12-Hour Marathon Fundraiser at the Honolulu Club Benefits Epilepsy Research - Hawaii News Now - KGMB and KHNL

12-Hour Marathon Fundraiser at the Honolulu Club Benefits Epilepsy Research

Dr. Alan Stein Dr. Alan Stein
Raul "Boca" Torres Raul "Boca" Torres

By Mary Simms

HONOLULU (KHNL) - The Honolulu Club hosted its third annual SpinFest, presented by the Epilepsy Foundation of Hawaii (EFH).

The fundraiser, a 12-hour indoor cycling marathon, will be hosted by indoor cycling instructor and multisport trainer Raul "Boca" Torres and the Honolulu Club spinning staff. It was held at the Honolulu Club from 6 a.m. to 6 p.m. on Friday, January 26.

Club members and the public participated in SpinFest with a suggested donation of $20 per hour. Corporate team sponsorships were also available. All donations go directly to support EFH. A post-spin reception featuring wine, cheese, prizes and live music was held in the Honolulu Club lounge immediately after the event.

SpinFest is a kick-off event leading up to Sharon's Ride, the annual national outdoor bike/run/walk fundraiser for the Epilepsy Foundation. Sharon's Ride takes place in Hawaii on Sunday Jan. 28 at Kapiolani Community College, featuring a 10-, 35-, 75- or 100-kilometer ride along Honolulu's southeastern coastline or a 5- or 10-k run into Diamond Head. To register for Sharon's Ride call 528-3058.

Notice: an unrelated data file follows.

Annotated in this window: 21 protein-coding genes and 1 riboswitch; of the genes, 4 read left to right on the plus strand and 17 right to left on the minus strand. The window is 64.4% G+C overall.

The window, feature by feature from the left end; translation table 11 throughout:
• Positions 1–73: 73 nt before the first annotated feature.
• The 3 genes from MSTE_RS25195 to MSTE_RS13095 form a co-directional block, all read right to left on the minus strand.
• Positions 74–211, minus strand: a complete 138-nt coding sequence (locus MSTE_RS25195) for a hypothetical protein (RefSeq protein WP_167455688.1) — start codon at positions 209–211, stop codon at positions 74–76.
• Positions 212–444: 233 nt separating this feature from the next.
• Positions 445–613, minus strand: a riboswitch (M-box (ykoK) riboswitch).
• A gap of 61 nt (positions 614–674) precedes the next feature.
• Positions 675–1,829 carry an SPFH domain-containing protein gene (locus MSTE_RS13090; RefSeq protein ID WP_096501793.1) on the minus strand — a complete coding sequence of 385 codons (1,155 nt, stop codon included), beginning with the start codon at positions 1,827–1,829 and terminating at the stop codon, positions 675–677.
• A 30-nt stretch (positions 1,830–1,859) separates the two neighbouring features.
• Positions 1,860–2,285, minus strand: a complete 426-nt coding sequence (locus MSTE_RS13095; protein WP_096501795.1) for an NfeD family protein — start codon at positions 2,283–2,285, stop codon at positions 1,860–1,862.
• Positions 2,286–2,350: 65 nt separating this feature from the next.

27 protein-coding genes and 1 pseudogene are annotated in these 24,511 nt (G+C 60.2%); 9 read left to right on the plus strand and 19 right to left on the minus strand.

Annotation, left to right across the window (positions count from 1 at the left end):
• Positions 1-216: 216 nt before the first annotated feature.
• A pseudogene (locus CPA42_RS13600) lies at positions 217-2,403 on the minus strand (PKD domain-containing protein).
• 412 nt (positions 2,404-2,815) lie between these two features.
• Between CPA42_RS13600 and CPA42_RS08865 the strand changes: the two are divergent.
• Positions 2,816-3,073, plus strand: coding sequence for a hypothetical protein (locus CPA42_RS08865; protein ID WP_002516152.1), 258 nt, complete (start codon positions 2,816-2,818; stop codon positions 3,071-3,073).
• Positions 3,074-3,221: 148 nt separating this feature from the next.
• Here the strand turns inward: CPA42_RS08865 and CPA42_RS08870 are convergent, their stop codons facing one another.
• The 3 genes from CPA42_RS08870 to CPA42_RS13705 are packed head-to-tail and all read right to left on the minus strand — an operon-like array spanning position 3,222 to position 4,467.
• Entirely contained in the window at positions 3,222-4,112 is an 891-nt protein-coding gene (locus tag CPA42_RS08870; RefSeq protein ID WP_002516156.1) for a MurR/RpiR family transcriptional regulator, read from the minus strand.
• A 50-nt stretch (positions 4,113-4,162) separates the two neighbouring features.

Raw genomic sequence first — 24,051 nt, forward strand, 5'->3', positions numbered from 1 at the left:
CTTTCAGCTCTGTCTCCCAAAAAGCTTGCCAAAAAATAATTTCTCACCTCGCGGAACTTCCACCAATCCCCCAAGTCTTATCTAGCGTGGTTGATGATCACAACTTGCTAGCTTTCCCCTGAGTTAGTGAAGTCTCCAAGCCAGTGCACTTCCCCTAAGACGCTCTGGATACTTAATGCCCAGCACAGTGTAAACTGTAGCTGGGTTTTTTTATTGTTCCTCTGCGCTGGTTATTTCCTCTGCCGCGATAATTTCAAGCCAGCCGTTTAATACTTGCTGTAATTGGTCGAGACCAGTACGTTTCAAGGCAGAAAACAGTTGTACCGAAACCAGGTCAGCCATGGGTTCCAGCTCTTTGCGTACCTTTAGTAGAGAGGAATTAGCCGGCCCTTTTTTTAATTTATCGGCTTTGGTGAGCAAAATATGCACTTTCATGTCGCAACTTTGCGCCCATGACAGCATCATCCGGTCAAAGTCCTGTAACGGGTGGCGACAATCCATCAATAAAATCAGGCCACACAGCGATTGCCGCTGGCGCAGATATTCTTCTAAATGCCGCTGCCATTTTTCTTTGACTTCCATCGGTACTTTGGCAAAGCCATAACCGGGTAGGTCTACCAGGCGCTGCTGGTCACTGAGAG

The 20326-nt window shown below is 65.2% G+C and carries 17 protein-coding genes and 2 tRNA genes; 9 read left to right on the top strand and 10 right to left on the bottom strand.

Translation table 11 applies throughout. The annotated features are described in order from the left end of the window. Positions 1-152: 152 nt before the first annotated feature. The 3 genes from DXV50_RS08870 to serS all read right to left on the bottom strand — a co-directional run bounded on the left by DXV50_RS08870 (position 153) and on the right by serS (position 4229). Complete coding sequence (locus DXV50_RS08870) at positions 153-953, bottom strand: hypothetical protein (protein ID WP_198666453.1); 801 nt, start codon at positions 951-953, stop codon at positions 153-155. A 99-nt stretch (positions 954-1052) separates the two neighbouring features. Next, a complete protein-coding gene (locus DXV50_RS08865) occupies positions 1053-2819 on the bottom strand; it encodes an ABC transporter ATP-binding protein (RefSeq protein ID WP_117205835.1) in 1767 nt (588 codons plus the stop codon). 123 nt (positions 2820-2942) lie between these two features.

Epilepsy affects about 19,000 people in Hawaii. EFH's mission is to help educate the public and erase the stigma sometimes associated with the condition. Epilepsy is a neurological disorder that produces sudden, brief changes in how brain cells (neurons) function.

When brain cells are not working properly, a person's consciousness, movements or actions may be altered for a short time. These physical changes are called seizures.  Epilepsy is sometimes called a seizure disorder. It affects people in all nations and of all races. In more than 70 percent of all cases, no cause can be found. Among the rest, epilepsy may be caused by head injuries, strokes, brain tumors, and other illnesses.

The good news is, epilepsy can often be successfully treated with medication or surgery.

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